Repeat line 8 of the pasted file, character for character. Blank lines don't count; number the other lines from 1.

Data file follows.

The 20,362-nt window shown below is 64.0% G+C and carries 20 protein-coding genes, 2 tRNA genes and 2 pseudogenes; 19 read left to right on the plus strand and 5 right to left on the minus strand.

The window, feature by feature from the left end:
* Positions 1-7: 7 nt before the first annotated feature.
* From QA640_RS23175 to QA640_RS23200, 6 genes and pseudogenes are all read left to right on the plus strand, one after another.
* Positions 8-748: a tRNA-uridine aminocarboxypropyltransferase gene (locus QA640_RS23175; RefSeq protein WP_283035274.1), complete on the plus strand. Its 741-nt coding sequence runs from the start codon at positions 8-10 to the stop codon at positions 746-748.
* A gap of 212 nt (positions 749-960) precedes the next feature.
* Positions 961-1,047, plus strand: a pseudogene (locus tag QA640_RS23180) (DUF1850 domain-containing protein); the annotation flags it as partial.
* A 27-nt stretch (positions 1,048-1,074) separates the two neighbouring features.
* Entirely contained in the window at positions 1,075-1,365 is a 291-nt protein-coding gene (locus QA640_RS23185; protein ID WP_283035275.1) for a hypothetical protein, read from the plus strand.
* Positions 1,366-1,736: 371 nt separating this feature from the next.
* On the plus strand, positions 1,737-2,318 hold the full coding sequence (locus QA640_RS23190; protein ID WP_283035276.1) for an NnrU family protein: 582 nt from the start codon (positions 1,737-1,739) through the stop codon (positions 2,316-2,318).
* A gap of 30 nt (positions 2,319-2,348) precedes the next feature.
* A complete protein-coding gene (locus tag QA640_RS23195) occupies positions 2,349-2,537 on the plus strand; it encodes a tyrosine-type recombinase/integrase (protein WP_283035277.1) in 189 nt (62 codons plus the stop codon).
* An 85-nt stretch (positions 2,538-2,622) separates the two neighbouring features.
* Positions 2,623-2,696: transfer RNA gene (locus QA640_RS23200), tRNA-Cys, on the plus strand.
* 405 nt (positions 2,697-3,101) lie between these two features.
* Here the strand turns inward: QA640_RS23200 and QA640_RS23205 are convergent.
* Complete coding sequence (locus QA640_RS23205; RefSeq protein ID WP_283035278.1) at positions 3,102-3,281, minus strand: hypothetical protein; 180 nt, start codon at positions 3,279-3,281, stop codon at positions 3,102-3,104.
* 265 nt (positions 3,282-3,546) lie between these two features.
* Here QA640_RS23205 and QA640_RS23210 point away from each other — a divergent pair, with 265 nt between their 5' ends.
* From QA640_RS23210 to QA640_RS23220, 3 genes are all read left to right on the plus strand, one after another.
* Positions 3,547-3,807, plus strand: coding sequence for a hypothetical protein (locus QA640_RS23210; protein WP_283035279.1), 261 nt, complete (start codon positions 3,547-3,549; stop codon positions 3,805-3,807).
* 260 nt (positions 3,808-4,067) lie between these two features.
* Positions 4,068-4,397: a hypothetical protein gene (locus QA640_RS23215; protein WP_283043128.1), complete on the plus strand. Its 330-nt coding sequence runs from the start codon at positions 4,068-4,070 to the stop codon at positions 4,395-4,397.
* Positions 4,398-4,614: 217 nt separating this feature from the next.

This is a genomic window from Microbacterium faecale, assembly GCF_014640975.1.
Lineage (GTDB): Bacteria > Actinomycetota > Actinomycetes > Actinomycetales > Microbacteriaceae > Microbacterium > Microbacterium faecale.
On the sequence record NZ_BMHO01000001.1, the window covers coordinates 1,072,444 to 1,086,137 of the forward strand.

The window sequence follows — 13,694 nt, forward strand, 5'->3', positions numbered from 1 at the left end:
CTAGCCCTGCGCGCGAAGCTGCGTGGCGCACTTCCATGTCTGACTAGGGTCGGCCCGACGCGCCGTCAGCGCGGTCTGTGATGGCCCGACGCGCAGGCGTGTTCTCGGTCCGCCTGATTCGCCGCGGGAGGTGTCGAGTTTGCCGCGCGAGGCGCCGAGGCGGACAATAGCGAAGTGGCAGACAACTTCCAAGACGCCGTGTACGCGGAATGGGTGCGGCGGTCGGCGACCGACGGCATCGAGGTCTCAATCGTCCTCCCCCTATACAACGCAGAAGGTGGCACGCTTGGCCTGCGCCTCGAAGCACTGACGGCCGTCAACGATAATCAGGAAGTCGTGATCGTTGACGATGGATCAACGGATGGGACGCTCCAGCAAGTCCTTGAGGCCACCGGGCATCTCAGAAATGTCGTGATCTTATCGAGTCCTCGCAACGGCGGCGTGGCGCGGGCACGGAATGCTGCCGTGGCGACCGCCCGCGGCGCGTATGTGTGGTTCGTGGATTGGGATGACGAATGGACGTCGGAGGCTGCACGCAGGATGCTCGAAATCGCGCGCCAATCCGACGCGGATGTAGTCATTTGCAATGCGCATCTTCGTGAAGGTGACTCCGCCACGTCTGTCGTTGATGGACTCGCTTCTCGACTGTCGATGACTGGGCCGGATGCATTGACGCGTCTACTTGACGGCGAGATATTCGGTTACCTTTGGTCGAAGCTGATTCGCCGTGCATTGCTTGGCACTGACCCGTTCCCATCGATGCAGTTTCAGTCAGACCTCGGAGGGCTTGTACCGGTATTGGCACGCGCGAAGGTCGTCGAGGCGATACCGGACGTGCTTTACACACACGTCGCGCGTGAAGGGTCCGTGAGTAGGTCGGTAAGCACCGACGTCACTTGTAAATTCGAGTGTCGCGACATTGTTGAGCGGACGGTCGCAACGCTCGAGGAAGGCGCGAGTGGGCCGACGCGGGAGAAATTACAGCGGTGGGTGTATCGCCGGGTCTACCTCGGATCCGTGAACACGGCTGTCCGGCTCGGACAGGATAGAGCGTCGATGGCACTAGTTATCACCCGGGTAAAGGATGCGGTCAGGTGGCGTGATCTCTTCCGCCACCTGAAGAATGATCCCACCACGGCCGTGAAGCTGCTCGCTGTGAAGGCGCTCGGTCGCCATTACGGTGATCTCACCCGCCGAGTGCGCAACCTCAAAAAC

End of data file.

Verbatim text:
* A 27-nt stretch (positions 1,048-1,074) separates the two neighbouring features.